The Swine Flu Vaccine Dilemma: To Make or Not to Make?

Health and Human Services Secretary Kathleen Sebelius said on Tuesday U.S. health officials are working with vaccine makers to speed up production of the seasonal flu vaccine and get ready to make a H1N1 flu shot.

The World Health Organization and the U.S. Centers for Disease Control and Prevention agree it is too soon to decide whether to go ahead with manufacture, but because making a flu vaccine is a long process, work needs to start now.

Vaccine makers grow the virus in fertilized chicken eggs in a process that can take four to six months.

Here are some factors health officials will be considering as they decide whether to make a swine flu vaccine:

— One Vaccine or Two?

Vaccine experts say manufacturing of the seasonal flu vaccine for the northern hemisphere is already under way and the best approach will be to develop a separate vaccine for the H1N1 virus. "If we make a vaccine, it will be two," said Dr. William Schaffner of Vanderbilt Medical School in Nashville, Tennessee and the Infectious Diseases Society of America.

Manufacturing of next season's flu vaccine is "pretty much finished," and manufacturers have not yet been given the green light to make an H1N1 vaccine, Schaffner said.

If they do, he said "manufacturers could redirect their entire manufacturing capacity to the new vaccine, which would, we hope, become ready for use sometime in the fall. It would become available in phases. We won't have it all available on September 1."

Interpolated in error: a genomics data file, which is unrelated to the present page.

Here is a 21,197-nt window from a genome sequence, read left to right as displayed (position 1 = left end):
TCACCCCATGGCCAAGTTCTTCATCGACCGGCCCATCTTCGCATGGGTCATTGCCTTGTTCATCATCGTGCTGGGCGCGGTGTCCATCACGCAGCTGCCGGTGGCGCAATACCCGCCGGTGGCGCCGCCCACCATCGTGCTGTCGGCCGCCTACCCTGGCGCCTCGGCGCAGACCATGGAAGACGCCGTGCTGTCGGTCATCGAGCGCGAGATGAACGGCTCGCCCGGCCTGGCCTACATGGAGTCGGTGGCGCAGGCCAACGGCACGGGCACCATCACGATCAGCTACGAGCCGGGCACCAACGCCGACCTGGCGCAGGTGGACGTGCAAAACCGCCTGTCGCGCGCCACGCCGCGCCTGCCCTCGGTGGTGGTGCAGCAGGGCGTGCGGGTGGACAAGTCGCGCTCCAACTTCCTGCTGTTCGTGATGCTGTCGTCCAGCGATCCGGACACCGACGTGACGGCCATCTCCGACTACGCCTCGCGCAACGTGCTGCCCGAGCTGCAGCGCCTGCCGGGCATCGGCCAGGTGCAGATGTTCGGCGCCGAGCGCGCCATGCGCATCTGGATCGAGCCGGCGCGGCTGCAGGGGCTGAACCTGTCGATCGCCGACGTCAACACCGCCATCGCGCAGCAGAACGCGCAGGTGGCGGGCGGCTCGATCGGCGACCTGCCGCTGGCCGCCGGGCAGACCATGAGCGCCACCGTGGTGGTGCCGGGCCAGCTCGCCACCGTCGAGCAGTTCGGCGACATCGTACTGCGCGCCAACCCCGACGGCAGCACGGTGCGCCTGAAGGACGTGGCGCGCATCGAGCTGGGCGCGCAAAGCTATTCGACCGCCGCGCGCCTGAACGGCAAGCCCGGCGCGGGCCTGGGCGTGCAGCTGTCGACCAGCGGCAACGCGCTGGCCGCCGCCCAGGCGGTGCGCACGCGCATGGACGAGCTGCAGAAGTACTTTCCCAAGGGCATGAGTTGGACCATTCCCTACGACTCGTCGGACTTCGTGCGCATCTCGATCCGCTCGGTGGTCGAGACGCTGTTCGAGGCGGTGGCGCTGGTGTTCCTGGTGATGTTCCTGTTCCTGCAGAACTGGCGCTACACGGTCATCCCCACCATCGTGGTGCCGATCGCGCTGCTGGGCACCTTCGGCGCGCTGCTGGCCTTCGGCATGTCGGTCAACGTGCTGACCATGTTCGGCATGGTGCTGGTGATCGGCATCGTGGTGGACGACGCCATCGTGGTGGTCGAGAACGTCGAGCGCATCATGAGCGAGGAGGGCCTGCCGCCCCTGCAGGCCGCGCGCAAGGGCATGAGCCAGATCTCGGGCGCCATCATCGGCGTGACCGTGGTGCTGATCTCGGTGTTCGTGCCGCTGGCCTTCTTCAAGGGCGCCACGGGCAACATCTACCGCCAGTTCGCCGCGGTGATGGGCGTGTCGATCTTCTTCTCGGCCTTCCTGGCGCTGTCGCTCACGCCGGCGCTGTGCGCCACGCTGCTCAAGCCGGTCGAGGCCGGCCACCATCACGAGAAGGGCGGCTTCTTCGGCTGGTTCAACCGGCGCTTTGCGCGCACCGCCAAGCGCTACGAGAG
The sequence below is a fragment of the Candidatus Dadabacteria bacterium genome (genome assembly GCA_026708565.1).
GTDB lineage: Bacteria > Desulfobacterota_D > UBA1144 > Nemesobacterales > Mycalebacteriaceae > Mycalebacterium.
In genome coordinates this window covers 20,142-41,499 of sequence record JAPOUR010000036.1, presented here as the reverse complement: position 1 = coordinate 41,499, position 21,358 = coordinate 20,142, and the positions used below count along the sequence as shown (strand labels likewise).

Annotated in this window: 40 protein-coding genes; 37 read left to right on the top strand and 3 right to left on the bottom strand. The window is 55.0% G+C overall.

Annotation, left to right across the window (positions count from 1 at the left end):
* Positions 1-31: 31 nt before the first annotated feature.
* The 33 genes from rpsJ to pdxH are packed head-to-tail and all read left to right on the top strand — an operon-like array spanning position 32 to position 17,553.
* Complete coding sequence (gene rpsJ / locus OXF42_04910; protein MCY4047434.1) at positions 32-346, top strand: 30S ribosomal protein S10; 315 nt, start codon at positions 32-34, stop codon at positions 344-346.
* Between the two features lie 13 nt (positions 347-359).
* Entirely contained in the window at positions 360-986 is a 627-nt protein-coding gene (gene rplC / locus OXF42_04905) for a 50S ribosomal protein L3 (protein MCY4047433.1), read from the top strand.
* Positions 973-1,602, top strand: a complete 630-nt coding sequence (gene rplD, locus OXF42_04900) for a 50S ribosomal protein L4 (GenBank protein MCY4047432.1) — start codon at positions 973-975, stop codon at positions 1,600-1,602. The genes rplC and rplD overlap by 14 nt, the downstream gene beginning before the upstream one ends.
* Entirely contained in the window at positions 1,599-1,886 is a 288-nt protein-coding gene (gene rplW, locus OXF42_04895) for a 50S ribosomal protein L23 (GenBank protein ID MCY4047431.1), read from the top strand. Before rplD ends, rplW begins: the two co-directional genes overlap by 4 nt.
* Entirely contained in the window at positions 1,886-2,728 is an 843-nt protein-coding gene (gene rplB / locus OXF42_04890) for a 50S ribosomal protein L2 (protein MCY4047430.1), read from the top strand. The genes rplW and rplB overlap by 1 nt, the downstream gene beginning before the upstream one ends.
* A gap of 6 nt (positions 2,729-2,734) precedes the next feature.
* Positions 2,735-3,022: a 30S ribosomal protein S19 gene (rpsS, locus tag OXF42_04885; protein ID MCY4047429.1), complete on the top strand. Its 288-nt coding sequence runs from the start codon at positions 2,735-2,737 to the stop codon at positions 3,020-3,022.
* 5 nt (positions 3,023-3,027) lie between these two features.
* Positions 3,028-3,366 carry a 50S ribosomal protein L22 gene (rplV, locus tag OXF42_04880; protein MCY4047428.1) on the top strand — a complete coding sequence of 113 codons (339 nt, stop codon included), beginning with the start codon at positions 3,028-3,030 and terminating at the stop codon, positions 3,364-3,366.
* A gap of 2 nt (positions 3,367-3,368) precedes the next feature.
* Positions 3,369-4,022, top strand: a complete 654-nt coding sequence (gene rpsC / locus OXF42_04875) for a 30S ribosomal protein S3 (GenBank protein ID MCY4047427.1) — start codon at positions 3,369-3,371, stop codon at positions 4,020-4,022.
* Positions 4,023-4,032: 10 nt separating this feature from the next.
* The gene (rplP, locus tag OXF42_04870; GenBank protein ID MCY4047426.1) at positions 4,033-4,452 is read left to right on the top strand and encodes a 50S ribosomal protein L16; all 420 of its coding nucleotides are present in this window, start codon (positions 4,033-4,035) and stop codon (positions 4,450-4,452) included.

— Would There Be Enough Eggs?

One fear about making a new vaccine is that traditionally, vaccine production capacity is limited by the number of available eggs. But this may not be as much of a problem as once thought.

"The manufacturers have greatly increased their ability to scale up egg production," said Dr. John Treanor of the University of Rochester Medical Center, who tests flu vaccines in people.

Vaccine maker Sanofi-Aventis says capacity should not be a problem. "We have enough eggs on a year-round schedule that we have for our regular production and, because of the pandemic threat, flocks that are in use year-round," said Rick Smith, a vice president at the company's Sanofi Pasteur unit.

"We would probably be reaching the end of our routine seasonal production anyway, and then those eggs would be available for use in a swine flu vaccine."

Smith said it is too early to speculate how many doses the company could make.

— If They Make a Vaccine, Would They Use It?

The decision to make a vaccine and to use it are two very different steps. Officials at the CDC and the WHO will be closely monitoring how this new virus affects people in the southern hemisphere, where flu season is just beginning.

"If this virus doesn't cause any mischief in the southern hemisphere, or if it only produces mild disease, they might well not deploy the vaccine," Schaffner said.

He said it is possible that the new vaccine would need to be given in two doses to be effective, and distributing that on top of a seasonal flu shot would be a huge burden on the public health system. It might not be worth that effort if the virus only causes mild disease.

"Yes, we had to pay for it, but the juice is not worth the squeeze," Schaffner said.

— How Many People Could Be Vaccinated?

"There is much greater vaccine capacity than there was few years ago, but there is not enough capacity to make vaccine for the entire world's population for influenza," WHO's Keiji Fukuda told a news briefing on Tuesday. One question is whether adjuvants - compounds that stimulate the immune system and help make vaccines more effective - will be added to make the vaccines stretch farther.